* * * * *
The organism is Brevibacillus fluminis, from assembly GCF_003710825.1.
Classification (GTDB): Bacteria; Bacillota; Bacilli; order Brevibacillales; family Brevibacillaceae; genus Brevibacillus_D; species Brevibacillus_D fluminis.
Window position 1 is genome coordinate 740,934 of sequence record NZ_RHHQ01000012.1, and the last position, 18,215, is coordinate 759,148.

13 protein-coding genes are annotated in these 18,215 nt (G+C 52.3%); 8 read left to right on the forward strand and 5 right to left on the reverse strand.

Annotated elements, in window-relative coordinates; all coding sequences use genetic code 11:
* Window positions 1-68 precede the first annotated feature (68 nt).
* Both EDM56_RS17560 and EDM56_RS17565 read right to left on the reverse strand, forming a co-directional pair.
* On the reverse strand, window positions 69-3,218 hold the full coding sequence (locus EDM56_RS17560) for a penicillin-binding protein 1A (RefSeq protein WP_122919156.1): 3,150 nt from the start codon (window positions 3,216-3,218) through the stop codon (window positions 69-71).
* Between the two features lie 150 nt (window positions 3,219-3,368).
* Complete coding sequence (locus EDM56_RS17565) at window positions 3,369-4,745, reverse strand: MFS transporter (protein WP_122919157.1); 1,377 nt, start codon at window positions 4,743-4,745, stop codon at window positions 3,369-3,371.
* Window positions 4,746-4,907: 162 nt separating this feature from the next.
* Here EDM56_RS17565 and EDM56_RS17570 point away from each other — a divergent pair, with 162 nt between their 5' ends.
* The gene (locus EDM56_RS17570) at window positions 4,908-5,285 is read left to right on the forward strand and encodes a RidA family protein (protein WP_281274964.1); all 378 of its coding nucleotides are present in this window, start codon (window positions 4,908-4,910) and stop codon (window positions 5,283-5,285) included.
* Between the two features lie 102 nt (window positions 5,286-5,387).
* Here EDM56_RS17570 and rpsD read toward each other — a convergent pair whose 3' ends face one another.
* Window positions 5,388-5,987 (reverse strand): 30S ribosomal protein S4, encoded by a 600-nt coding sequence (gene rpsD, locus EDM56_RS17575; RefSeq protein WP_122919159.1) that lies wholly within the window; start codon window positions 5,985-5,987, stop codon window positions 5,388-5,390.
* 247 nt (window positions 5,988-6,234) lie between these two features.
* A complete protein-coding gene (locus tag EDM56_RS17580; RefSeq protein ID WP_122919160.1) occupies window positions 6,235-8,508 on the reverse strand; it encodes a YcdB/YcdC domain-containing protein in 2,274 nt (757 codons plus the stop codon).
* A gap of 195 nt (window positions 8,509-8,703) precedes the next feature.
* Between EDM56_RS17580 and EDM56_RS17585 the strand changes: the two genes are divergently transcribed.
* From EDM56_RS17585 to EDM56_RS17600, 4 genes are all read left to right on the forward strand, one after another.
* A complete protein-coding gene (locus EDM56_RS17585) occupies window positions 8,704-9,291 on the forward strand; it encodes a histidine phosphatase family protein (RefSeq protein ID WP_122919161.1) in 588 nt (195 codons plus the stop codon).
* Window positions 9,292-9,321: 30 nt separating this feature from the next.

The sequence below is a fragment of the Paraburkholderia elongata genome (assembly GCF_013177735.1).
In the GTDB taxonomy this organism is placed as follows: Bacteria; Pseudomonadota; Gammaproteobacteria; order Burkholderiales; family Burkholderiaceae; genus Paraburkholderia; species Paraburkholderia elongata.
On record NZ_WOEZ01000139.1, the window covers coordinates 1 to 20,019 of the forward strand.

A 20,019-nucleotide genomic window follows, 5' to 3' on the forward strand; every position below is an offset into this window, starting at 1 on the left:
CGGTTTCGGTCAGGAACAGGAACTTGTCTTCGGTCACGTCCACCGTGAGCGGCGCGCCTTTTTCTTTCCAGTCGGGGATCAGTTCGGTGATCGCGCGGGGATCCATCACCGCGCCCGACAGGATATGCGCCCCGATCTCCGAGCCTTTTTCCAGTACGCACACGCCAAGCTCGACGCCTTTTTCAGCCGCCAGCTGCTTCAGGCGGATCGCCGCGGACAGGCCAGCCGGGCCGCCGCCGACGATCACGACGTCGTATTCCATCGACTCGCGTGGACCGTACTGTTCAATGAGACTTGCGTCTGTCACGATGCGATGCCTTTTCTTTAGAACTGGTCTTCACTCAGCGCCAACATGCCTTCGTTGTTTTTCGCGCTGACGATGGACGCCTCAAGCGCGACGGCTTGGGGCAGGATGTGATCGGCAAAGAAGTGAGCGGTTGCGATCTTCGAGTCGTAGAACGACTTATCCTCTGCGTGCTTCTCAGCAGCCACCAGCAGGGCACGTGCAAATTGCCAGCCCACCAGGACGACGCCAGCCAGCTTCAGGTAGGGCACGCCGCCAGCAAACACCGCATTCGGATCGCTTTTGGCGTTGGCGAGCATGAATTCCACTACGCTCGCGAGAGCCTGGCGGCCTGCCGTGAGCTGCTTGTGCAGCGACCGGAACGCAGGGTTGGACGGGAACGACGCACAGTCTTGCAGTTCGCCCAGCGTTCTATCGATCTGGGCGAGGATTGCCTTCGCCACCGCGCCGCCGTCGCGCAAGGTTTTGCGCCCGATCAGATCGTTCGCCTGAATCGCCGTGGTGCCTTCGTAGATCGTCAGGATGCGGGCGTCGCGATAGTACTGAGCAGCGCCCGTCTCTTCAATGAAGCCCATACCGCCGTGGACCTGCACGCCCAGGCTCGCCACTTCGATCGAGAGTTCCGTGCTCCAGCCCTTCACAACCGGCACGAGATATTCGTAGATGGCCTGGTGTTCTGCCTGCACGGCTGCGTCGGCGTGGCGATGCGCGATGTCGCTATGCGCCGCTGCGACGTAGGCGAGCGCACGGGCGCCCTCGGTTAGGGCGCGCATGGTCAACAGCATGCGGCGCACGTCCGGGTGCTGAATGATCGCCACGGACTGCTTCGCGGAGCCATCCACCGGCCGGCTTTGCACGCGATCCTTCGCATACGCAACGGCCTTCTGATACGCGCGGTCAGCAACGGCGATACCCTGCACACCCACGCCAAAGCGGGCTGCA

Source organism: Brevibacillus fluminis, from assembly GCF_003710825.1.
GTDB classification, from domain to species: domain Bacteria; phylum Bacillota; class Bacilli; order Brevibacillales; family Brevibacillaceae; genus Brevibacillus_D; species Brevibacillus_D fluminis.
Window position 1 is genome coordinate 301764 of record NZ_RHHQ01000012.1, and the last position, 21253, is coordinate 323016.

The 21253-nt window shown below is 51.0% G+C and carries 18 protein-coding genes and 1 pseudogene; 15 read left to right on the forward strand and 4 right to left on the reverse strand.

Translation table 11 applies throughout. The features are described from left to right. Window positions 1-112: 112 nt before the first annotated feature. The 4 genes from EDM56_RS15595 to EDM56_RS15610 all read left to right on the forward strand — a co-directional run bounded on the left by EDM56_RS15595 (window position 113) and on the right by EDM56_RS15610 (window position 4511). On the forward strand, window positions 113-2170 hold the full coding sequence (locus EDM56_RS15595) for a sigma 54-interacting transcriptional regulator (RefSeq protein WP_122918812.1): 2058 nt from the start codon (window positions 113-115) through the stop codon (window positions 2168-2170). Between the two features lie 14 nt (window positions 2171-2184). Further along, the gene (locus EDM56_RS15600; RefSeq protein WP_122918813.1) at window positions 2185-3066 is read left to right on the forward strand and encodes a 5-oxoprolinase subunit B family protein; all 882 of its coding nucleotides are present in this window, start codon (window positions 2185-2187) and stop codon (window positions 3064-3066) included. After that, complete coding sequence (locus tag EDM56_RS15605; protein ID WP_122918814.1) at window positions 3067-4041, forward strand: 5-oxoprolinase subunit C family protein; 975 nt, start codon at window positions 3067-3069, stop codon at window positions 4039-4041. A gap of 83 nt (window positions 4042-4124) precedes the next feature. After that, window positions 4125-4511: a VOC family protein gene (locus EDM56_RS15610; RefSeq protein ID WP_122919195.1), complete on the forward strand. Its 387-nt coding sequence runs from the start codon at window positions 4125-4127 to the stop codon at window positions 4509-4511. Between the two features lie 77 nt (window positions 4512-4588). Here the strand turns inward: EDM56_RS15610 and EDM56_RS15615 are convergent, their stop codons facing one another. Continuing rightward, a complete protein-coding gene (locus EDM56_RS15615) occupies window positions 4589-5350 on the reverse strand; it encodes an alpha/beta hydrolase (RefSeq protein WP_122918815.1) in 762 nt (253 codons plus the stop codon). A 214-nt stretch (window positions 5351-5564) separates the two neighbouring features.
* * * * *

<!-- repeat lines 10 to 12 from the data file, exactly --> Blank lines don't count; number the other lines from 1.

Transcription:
* Complete coding sequence (locus EDM56_RS17565) at window positions 3,369-4,745, reverse strand: MFS transporter (protein WP_122919157.1); 1,377 nt, start codon at window positions 4,743-4,745, stop codon at window positions 3,369-3,371.
* Window positions 4,746-4,907: 162 nt separating this feature from the next.
* Here EDM56_RS17565 and EDM56_RS17570 point away from each other — a divergent pair, with 162 nt between their 5' ends.